Following the President’s speech, commentators and observers parsed his words and his body language, whether he had been relaxed or ill at ease, how he needed to go out and make his case, how his opinion poll ratings had gone up a notch from their nadir, etc. The inevitable Democratic response followed, a dull, tired, tirade about how the president had not laid out a clear plan, and not appealed the Iraqis to change their constitution.
Williams, the historian might write, had used his two decades on death row to do good works, including discouraging gang violence, writing children’s books, etc. This, his supporters said, should balance out his crime. His opponents said that a meritorious activity performed later does not wipe out the bad deed. This was a powerful notion in societies with a strong religious influence, the historian would explain.
But here the historian would have to put down his stylus and scratch his head.
For after all, he would say to himself, had not the President too had pleaded something quite similar, implying that latter good works in Iraq, building schools, the elections, the constitution, etc. should somehow nullify the crime of invading another country (of course without ever admitting that the invasion itself was anything wrong). On a footnote, the historian would recall, that such an invasion was considered such an egregious crime against international order just fifteen years back when the United States, (led by Mr. Bush’s own father, he would add, displaying his minute mastery of such arcana), had gathered a coalition and gone to war to reverse exactly such aggression!
Here the historian might spend a couple of pages musing on how the skyrocketing of media technology in the early 21st century had produced quite a paradoxical effect on the public discourse, leaving important questions unasked, and provide examples of how societies lurched from decision to decision, each momentous in its way, without fundamental questions being asked. Not asking this basic question of right and wrong, he might add, led to an increasing replacement of political debate with layers of lies and half-truths, an atmosphere which gave rise to secret prisons and sanctioned torture, gave birth to the still notorious names of Guantanamo and Abu Ghraib, and introduced the Patriot Act, which stifled the nascent notion of individual privacy, a concept that enjoyed a brief lifetime of a couple of centuries in the United States.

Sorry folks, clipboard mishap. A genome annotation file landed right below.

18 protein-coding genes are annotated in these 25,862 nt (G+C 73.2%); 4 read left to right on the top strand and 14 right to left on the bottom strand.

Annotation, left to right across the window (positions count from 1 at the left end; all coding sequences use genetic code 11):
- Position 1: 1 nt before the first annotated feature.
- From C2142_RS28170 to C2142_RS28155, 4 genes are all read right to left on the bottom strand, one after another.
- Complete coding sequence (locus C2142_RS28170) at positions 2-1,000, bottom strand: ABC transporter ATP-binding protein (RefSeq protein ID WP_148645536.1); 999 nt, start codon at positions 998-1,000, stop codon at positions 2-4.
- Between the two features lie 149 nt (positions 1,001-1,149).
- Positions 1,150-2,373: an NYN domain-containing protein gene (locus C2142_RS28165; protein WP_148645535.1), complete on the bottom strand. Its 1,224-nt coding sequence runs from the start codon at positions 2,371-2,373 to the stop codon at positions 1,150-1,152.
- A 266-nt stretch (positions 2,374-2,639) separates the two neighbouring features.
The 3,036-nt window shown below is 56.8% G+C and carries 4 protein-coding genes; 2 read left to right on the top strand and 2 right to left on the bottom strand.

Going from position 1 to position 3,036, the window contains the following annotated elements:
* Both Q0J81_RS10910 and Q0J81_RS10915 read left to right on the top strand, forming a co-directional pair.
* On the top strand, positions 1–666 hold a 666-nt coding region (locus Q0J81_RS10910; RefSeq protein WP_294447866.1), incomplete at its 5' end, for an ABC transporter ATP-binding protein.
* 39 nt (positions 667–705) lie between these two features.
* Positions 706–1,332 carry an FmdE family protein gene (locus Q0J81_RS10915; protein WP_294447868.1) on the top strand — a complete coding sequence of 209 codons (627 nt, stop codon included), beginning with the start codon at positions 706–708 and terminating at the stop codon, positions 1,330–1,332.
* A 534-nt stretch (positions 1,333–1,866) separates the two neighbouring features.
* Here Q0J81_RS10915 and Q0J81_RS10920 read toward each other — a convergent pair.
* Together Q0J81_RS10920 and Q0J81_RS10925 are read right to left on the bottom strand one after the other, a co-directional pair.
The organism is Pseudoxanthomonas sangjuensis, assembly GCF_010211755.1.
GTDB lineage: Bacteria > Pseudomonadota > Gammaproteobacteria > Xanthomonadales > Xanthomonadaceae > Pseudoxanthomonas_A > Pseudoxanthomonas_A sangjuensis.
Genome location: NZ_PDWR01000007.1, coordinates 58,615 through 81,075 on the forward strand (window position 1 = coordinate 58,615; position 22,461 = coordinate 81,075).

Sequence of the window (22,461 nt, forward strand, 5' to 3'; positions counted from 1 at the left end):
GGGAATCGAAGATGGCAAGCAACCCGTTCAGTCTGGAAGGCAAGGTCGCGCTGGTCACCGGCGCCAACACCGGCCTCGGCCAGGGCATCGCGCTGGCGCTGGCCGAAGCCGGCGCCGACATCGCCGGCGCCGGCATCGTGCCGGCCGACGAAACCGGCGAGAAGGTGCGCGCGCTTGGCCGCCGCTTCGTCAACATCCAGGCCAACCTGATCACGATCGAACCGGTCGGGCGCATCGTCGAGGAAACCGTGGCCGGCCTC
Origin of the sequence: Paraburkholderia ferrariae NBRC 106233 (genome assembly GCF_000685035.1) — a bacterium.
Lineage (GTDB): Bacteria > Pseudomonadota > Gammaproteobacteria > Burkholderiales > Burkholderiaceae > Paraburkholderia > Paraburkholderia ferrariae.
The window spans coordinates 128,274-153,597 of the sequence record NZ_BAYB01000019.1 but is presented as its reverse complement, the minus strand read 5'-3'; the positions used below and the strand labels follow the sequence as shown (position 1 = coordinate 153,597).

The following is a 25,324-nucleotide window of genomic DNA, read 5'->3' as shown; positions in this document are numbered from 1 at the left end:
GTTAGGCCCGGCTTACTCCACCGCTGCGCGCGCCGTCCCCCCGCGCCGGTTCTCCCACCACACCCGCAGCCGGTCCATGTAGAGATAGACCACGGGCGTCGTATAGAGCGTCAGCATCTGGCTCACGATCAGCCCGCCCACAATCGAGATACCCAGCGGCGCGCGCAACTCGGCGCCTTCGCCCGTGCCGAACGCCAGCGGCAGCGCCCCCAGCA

He might conclude by quoting a few lines from a contemporary essay written during those times — on that very day, to be precise: “Unless the country confronts the central moral issue — that of launching an unprovoked war, it will continue to be embroiled in unproductive and jack-o-lantern debates that shift with the day’s poll numbers. As long as this original sin is left unaddressed, so long will the country, its political parties, and its people, find themselves lost upon a polemical wasteland, a journey from which the nation must needs return sans its soul.”
And shaking his head at the oddly prescient but impotent nature of such itinerant warnings in history, he would get up, stretch, and decide to head to the kitchen and pour himself a well-deserved cup of coffee.
NIRANJAN RAMAKRISHNAN is a writer living on the West Coast. He can be reached at firstname.lastname@example.org.